Taiso Yoshitoshi (1839 - 1892) Allusions to the Seven Luminaries (Mitate shichi yo sei): Earth, 1878. Oban.
This very lovely series is little known and rarely illustrated. It is a mitate… a comparison or game picture. In this case Yoshitoshi has assigned seven abstracts a quality and then looked for a visual means to show that quality, hidden though, as in a word game. The planet here is the Earth, alluded to by the soil in the large planter from which grows the decorative peony. The other prints do not conform to our idea of the solar system, nor any idea of physics. The title is usually translated as the Seven Planets, sometimes as the Seven Stars and also the Seven Luminaries. The latter is better I think. The others in the series are: Metal for Tooth Blackening, Wood for the Plum Tree, Fire in the Lamp Stand, Cascading Water, The Full Moon, and Sunrise.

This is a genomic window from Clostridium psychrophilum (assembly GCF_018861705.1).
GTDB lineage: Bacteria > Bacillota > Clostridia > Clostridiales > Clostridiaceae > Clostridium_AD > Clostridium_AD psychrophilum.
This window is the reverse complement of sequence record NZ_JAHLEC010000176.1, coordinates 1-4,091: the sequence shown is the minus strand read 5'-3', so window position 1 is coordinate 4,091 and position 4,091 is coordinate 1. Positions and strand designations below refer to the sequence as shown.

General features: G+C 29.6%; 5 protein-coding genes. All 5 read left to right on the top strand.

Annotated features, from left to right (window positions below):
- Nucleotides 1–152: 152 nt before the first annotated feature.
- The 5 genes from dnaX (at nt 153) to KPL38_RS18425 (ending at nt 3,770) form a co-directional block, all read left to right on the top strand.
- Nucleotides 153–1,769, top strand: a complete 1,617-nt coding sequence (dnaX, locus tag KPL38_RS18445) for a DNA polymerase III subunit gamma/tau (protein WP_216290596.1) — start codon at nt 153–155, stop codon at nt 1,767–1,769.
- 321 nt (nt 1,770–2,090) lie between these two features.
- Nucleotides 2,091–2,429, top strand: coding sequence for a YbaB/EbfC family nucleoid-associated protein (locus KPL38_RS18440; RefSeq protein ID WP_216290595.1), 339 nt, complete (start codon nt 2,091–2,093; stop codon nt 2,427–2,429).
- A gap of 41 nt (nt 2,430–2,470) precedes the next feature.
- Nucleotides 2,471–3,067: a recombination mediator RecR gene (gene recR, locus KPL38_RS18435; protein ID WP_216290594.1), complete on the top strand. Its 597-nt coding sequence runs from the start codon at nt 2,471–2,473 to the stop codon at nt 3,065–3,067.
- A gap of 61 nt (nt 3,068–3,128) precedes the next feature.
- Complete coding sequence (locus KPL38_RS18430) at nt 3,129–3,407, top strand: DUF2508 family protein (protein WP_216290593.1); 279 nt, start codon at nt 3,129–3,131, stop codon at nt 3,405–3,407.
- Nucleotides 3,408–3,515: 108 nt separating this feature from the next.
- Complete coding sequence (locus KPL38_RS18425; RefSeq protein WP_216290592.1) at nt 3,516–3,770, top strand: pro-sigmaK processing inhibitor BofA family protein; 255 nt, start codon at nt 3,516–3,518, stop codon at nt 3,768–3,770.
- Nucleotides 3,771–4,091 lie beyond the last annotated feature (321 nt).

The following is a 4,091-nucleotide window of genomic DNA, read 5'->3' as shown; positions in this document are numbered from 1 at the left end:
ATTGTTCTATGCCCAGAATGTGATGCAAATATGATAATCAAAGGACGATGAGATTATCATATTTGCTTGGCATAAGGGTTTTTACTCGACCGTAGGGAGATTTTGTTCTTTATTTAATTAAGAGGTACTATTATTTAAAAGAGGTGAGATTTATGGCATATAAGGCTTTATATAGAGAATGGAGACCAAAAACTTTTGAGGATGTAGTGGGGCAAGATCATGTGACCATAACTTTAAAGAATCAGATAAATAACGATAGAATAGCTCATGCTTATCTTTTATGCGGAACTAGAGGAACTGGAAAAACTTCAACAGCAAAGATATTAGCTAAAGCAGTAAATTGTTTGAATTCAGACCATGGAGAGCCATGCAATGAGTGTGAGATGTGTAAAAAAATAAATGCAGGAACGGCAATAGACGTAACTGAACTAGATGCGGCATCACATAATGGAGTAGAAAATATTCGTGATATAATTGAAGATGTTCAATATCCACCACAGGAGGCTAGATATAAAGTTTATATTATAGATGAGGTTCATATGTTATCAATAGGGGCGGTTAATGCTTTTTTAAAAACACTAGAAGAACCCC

Each print is shown with an elegant woman bearing witness to the alluded luminary. These women, though dressed as Heian period Court Ladies of the ninth century have a distinctly modern feel, despite the obvious use of Hikimayu - shaved and elaborately painted eybrows and blackened teeth. They are true Meiji aristocrats, self possessed and aware. Yoshitoshi shows them as mistresses of their households and the prints have the feeling of early modern graphic arts, which Yoshitoshi undoubtedly influenced… there is a lot of these languorous drawn women in the work of for example Alphonse Mucha.
An unusual Yoshitoshi, with a strange artist’s cartouche on its side at the bottom. Very good colour, impression and condition.
24.5 x 36 cm.